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Fennel

29th April 2009



Fennel

FennelFennel is a wonderfully aromatic herb that is valued for both its seeds and leaves. Fennel have feathery leaves and dainty yellow flowers on umbrella-type flower heads. It can grow up to 2.5m tall and is best known for its aniseed-like flavour.

Fennel seeds have been used as a natural digestive aid since the 8th century and are still often served to diners at restaurants in Greece, Turkey and Italy.

Planting tips :

  • Choose a sunny area of your garden and plan to sow your fennel seeds at the back of a garden bed, as it can grow very tall.
  • Soak fennel seeds in water for a day or two before sowing. This will help them to germinate more quickly.
  • Sow the seeds directly into the soil and keep the soil moist at all times until the plants sprout.
  • When you seedlings reach a height of about 15cm tall, thin them out to a distance of about 30cm apart.
  • Fennel will begin to flower about 90 days after sowing. Wait until the flower heads start to fade before harvesting the seeds.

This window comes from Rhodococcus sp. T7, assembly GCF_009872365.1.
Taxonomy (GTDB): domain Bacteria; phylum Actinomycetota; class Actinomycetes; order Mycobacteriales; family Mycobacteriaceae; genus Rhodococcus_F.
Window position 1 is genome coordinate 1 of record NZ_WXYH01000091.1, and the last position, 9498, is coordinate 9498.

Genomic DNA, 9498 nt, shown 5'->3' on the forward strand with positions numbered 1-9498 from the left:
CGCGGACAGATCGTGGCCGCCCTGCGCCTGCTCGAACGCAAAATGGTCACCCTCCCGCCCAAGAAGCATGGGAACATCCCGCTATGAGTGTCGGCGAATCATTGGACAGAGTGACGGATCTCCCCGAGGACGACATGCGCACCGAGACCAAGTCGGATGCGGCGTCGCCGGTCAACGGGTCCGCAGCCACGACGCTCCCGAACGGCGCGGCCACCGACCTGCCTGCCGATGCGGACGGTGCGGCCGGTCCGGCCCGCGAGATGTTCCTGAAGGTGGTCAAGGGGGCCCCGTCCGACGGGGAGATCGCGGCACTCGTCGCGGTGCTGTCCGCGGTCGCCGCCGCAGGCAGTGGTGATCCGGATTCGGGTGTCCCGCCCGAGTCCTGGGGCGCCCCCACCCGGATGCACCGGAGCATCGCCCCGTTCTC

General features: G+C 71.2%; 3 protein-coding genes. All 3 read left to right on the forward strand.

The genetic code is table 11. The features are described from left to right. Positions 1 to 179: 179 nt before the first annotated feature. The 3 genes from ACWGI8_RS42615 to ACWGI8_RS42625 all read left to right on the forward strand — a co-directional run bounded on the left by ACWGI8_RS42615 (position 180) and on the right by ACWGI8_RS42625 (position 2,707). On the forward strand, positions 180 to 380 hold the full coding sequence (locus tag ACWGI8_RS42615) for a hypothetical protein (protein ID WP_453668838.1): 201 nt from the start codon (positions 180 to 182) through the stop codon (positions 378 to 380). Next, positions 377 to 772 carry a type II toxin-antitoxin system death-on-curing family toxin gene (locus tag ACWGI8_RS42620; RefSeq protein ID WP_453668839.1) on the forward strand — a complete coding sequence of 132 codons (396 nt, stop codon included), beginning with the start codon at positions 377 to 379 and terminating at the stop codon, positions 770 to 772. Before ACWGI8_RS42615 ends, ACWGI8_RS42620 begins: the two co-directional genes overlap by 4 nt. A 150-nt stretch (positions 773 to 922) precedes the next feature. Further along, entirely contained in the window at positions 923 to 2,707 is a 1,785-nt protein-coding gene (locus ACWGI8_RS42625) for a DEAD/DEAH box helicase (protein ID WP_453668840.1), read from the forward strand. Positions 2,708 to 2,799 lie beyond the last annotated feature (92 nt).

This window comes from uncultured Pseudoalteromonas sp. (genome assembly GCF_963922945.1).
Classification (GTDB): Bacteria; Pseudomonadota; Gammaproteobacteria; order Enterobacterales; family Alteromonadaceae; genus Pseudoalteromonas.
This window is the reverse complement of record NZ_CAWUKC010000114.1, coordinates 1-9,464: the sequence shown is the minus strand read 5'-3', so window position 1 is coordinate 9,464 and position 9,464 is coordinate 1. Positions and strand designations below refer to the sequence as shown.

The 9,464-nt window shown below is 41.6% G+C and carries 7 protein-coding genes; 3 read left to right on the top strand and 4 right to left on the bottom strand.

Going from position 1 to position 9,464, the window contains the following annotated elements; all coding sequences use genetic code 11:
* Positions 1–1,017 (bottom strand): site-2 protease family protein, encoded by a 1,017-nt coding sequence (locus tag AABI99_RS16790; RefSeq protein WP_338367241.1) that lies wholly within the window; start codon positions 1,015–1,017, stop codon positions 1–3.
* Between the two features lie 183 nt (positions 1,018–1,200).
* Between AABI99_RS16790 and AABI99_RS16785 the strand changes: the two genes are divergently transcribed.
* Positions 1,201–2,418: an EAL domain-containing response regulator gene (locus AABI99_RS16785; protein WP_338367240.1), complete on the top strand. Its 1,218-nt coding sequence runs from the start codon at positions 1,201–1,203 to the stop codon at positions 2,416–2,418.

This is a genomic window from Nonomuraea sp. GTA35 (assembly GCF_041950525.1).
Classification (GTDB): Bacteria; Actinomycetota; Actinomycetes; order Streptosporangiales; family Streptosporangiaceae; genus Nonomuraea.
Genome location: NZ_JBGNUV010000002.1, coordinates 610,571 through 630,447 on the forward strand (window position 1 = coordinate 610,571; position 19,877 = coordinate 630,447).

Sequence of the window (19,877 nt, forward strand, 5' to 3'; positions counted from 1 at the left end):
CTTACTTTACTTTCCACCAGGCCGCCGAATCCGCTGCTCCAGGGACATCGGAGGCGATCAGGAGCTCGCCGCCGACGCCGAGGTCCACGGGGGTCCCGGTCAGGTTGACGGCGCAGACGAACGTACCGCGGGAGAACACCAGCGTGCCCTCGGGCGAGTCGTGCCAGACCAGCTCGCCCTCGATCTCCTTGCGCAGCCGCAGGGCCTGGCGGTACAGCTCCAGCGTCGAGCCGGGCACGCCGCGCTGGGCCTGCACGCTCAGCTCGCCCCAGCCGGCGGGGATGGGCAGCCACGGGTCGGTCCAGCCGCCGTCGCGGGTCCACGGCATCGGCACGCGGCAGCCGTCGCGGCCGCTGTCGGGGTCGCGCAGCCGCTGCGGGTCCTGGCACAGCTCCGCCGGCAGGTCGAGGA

• Make sure you don’t plant fennel close to dill as the two plants will cross-pollinate each other.

Uses:

  • Fennel seeds are used in a variety of dishes, from sausages to fish and egg dishes, and even desserts.
  • Fresh fennel leaves are delicious and refreshing in salads and dips. Florence fennel (which has a large bulb-like base) is a popular vegetable in Italy, where it is eaten raw or cooked.
  • Fennel is used in many natural tooth pastes due to its sweet-smelling, fresh aroma.
  • Fennel is believed to drive away fleas due to its potent smell. For this reason, powdered fennel is used in many kennels and stables to keep fleas at bay.

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